Drawing Technique No. 1
8. As soon as you click the mouse button
the pointer will change to a radial shape similar to
the screen shot below. Release the mouse.
9. When you release the mouse button,
there will be five evenly spaced lines radiating from
a single point.
10. Select the Elipse tool and create
four concentric circles. For each circle, click on the
same grid intersection as before, then hold the Shift
and Option (Macintosh®) /
Alt (Windows®) keys while
dragging. Holding the Shift key will constrain them
to a circular shape and holding the Option / Alt key
will draw the circles from the center point outwards.
The spacing of the circles will be even in this tutorial
because we are using a grid. The exact specifications
in a drawing you may do may call for a different spacing.
For simplicity we'll use the grid spacing in this tutorial.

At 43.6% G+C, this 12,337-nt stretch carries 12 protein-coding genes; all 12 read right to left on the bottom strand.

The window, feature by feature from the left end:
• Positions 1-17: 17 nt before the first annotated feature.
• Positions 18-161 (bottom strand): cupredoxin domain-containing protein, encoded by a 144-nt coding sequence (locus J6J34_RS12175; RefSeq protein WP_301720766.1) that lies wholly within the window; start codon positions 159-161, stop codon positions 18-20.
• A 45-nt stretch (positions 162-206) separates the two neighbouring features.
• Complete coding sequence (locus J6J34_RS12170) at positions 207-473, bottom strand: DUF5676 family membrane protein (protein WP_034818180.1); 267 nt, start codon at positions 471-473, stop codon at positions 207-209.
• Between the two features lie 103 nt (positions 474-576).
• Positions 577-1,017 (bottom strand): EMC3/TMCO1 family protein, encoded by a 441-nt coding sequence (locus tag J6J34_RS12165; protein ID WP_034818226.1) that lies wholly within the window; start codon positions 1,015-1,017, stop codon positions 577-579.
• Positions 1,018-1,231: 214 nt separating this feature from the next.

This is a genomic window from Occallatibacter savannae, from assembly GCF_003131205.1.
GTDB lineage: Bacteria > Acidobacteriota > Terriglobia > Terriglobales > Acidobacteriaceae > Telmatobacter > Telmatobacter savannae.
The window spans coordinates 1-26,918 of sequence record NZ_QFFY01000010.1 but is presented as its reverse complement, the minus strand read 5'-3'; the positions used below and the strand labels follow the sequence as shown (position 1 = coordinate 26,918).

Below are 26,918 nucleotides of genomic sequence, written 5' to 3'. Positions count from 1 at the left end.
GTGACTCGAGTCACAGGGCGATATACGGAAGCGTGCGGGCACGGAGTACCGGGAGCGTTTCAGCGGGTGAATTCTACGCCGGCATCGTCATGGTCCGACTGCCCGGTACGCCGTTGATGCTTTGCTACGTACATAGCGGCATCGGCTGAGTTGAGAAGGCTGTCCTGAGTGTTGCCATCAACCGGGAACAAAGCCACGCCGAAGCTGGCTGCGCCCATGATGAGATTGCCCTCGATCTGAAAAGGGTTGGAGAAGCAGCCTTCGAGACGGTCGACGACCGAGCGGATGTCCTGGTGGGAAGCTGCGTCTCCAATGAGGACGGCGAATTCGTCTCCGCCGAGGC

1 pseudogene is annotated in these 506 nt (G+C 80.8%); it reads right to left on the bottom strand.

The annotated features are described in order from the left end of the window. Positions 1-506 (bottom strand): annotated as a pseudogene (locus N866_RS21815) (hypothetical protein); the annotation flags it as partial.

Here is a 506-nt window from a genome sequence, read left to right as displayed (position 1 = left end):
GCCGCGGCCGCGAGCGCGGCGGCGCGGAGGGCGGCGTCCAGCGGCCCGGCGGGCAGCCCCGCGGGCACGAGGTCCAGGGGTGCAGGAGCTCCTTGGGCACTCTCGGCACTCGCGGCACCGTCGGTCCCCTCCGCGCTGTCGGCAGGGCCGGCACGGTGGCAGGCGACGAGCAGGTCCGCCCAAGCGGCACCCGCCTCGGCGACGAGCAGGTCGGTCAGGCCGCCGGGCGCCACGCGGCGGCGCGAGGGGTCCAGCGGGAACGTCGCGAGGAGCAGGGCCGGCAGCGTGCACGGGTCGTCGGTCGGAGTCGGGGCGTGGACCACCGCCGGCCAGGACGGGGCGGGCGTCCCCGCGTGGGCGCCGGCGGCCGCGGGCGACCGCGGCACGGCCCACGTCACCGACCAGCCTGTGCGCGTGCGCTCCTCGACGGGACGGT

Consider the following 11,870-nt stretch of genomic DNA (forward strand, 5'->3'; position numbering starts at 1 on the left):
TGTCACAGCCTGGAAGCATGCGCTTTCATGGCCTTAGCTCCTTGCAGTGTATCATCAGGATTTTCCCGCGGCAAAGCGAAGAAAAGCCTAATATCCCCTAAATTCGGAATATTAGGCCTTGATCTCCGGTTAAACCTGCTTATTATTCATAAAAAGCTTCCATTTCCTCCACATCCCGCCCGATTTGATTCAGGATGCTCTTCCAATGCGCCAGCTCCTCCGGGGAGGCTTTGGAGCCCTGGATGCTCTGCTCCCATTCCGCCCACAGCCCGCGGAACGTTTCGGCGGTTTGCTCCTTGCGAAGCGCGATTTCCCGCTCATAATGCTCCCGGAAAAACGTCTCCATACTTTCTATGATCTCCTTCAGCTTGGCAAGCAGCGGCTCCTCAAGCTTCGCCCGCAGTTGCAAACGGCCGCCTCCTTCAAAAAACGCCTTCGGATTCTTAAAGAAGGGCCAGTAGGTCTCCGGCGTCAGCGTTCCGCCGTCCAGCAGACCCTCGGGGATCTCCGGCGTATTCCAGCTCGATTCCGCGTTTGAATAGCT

11. Select the five radiating lines.
12. Bring up the Stroke Inspector. The required width
for the stroke will be unique for each situation, but
for this tutorial we'll use a stroke of 16 points.
13. This will fatten the lines to create the necessary
spacing between the arcs that form the grate.
14. FreeHand requires closed paths when combining objects.
One quck way to do this is to expand the stroke of the
five lines. Click Modify > Alter Path > Expand
Stroke.... In the dialog click "OK" and
, accept the width of the lines (16 points in this case).
15. Next, combine the five separate closed paths into
a single closed path by clicking Modify > Combine
16. Now select the four concentric circles. If you
are using FreeHand 9 you can double-click the Pointer
tool and set it up to be Contact Sensitive. By doing
so you can easily select all four circles at once by
dragging the Pointer tool in a manner similar to the
screen shot shown below.
17. When the four concentric circles are selected,
your screen should look similar to the example below.
18. Once again bring up the Stroke Inspector and choose
a stroke width of 8 points for the circles. The exact
specifications of a drawing you may be making may require
a different stroke, but for this tutorial we will use
Here To Continue...